Toilet Use is a Descriptive Norm: The Influence of Social Expectations on Toilet Use in Bihar and Tamil Nadu, India
24 Pages Posted: 11 Feb 2022
Date Written: October 2021
Open defecation is a global public health issue. We applied Bicchieri’s Social Norms Framework to diagnose this behavior and determine what type of interventions could be effective in the Indian context. We conducted a mixed method study in rural, urbanizing, and slum areas of Bihar and Tamil Nadu. Using data from randomly selected individuals (n=5052) we assessed toilet use, empirical expectations (beliefs about what other people do), normative expectations (beliefs about what other people think one should do), and the dependence of toilet use behavior on those expectations. We found that empirical expectations were a strong driver of toilet use, while normative expectations had negligible predictive value. Only a minority of respondents believed there were any negative sanctions for defecating in the open. Taken together, these findings indicate that toilet use is a descriptive norm. We therefore conclude that nudges in the form of information about similar other’s improved practices might be an effective behavior change strategy to improve toilet use.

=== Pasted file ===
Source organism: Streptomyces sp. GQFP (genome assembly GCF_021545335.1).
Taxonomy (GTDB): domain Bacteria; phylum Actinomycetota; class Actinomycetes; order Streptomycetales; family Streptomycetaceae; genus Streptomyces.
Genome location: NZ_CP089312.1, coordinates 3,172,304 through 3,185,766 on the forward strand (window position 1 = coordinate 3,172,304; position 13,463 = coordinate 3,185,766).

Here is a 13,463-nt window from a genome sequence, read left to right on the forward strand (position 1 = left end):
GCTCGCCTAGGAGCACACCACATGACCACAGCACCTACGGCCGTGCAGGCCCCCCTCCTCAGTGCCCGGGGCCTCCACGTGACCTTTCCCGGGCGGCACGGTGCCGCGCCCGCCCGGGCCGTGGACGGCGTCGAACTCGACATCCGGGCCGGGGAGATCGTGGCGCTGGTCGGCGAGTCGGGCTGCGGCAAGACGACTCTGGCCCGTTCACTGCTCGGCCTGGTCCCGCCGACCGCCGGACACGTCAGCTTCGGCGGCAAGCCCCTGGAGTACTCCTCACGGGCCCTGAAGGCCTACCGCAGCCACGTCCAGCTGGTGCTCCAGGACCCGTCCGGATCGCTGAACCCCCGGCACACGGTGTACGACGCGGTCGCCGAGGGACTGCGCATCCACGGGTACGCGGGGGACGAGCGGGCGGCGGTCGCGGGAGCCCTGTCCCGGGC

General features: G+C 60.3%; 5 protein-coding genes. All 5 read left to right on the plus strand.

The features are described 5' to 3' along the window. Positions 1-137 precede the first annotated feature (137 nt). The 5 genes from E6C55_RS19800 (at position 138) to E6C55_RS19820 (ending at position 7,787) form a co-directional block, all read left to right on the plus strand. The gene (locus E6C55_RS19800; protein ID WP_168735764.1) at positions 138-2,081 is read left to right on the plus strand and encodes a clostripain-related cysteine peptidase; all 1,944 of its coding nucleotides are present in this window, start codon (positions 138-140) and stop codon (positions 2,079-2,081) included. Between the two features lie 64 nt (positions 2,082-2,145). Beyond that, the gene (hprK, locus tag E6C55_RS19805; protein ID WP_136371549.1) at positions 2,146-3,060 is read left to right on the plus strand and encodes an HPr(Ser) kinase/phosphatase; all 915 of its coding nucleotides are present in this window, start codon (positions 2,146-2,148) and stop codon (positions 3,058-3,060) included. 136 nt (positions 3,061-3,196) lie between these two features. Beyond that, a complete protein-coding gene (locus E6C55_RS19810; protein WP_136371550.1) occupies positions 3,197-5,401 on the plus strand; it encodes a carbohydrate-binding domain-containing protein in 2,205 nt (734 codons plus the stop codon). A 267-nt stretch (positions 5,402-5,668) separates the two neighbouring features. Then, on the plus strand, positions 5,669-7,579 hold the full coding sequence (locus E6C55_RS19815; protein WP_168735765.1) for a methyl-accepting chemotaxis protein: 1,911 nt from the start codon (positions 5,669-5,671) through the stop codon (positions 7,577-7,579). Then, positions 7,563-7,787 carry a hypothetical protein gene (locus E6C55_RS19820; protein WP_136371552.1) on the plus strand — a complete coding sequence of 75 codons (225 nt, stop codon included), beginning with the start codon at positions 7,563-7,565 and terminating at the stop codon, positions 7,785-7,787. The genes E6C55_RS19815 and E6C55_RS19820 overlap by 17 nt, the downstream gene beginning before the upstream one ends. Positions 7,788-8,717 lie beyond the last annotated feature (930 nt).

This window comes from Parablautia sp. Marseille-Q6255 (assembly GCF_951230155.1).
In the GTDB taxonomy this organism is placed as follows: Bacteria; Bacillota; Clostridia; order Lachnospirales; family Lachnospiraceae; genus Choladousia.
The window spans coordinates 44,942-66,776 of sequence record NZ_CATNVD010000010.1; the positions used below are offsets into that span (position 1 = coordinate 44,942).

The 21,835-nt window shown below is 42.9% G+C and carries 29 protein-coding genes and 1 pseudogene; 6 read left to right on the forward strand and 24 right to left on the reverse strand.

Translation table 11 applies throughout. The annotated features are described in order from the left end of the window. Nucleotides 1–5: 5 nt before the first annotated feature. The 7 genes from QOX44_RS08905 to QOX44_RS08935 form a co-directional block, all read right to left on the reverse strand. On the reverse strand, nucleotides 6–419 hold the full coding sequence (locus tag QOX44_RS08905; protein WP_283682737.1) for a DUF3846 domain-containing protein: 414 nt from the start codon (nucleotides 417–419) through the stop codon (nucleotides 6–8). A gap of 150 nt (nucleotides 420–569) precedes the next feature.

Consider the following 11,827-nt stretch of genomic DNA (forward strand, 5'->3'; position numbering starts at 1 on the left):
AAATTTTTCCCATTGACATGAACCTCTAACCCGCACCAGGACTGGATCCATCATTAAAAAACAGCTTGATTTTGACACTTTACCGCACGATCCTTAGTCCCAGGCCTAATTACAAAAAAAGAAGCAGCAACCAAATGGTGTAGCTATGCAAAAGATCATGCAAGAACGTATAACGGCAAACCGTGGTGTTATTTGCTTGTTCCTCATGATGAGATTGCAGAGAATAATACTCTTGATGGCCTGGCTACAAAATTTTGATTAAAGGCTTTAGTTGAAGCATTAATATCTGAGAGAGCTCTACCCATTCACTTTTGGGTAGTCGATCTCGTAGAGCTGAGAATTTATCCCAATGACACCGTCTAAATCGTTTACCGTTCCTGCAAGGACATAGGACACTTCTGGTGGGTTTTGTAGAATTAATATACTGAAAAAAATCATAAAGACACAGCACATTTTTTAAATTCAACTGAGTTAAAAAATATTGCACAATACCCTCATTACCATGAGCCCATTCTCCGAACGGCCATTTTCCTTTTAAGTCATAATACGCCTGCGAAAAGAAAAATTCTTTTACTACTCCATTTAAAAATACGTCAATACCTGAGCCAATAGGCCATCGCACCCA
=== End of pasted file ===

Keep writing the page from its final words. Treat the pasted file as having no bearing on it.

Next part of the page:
Keywords: sanitation, toilet use, behavior change, collective behaviors, norms, India
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